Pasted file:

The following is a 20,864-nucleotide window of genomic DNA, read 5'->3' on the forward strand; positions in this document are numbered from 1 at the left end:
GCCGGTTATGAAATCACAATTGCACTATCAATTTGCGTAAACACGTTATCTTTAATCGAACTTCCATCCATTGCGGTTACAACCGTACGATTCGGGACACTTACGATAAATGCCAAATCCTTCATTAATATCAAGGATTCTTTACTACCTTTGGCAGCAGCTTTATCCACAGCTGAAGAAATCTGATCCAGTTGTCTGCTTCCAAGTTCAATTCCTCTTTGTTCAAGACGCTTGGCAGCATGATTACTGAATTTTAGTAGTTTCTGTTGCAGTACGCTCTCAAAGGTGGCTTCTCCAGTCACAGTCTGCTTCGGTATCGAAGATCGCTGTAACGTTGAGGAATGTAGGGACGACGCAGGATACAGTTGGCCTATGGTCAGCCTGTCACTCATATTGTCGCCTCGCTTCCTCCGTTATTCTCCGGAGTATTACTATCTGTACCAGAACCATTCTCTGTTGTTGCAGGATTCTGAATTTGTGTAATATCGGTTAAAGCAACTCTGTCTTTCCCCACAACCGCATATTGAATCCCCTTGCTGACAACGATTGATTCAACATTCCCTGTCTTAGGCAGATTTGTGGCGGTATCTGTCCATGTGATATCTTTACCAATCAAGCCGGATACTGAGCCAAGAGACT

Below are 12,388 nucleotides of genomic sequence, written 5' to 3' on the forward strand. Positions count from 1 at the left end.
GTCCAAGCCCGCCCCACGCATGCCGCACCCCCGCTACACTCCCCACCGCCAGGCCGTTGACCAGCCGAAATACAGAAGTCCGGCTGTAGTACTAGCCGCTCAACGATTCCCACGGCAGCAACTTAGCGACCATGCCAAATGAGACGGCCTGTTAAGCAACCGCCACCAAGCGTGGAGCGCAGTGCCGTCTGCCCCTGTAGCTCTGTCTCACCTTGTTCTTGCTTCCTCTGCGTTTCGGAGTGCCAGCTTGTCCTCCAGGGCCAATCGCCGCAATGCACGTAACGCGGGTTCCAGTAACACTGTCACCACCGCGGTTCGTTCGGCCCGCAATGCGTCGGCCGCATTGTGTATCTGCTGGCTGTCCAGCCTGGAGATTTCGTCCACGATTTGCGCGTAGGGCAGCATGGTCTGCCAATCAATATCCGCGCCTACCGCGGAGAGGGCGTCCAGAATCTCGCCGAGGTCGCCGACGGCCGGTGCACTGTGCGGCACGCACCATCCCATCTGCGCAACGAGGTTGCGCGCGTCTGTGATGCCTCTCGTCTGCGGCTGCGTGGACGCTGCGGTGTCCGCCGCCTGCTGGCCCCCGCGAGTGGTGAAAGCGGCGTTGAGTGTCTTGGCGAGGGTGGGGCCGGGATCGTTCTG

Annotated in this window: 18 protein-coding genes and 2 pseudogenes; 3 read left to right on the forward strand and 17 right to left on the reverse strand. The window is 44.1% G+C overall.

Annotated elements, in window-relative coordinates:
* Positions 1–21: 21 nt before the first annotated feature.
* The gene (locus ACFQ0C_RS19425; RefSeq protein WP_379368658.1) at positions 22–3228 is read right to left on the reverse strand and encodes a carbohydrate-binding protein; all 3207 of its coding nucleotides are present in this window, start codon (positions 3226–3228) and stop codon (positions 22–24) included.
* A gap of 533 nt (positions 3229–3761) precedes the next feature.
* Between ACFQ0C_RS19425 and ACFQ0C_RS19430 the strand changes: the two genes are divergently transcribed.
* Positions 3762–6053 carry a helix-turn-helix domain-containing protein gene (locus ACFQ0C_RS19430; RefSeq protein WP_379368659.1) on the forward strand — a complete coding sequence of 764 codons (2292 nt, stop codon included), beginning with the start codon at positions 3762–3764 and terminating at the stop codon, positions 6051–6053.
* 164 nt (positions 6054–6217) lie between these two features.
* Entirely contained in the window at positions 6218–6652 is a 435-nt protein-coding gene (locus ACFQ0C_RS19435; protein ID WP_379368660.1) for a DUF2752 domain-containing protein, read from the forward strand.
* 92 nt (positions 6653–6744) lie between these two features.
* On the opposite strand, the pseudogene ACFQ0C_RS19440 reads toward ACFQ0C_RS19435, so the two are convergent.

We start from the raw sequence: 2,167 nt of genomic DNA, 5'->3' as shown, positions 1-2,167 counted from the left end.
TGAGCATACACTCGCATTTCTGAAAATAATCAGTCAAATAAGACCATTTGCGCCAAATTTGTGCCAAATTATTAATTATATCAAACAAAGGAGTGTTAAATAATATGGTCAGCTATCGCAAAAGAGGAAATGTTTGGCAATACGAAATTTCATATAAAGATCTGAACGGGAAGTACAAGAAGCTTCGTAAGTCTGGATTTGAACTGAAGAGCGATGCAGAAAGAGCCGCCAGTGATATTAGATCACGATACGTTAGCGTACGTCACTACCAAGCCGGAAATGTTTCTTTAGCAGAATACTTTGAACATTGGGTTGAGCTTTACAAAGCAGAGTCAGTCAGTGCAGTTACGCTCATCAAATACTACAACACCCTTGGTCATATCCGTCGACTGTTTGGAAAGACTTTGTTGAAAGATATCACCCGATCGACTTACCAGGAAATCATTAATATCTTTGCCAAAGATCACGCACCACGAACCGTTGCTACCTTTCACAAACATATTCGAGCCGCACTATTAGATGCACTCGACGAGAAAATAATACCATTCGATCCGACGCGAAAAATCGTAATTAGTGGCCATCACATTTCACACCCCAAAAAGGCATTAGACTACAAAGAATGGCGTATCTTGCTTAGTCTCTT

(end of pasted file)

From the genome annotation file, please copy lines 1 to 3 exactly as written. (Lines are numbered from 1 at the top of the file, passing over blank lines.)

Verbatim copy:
The following is a 20,864-nucleotide window of genomic DNA, read 5'->3' on the forward strand; positions in this document are numbered from 1 at the left end:
GCCGGTTATGAAATCACAATTGCACTATCAATTTGCGTAAACACGTTATCTTTAATCGAACTTCCATCCATTGCGGTTACAACCGTACGATTCGGGACACTTACGATAAATGCCAAATCCTTCATTAATATCAAGGATTCTTTACTACCTTTGGCAGCAGCTTTATCCACAGCTGAAGAAATCTGATCCAGTTGTCTGCTTCCAAGTTCAATTCCTCTTTGTTCAAGACGCTTGGCAGCATGATTACTGAATTTTAGTAGTTTCTGTTGCAGTACGCTCTCAAAGGTGGCTTCTCCAGTCACAGTCTGCTTCGGTATCGAAGATCGCTGTAACGTTGAGGAATGTAGGGACGACGCAGGATACAGTTGGCCTATGGTCAGCCTGTCACTCATATTGTCGCCTCGCTTCCTCCGTTATTCTCCGGAGTATTACTATCTGTACCAGAACCATTCTCTGTTGTTGCAGGATTCTGAATTTGTGTAATATCGGTTAAAGCAACTCTGTCTTTCCCCACAACCGCATATTGAATCCCCTTGCTGACAACGATTGATTCAACATTCCCTGTCTTAGGCAGATTTGTGGCGGTATCTGTCCATGTGATATCTTTACCAATCAAGCCGGATACTGAGCCAAGAGACT

Below are 12,388 nucleotides of genomic sequence, written 5' to 3' on the forward strand. Positions count from 1 at the left end.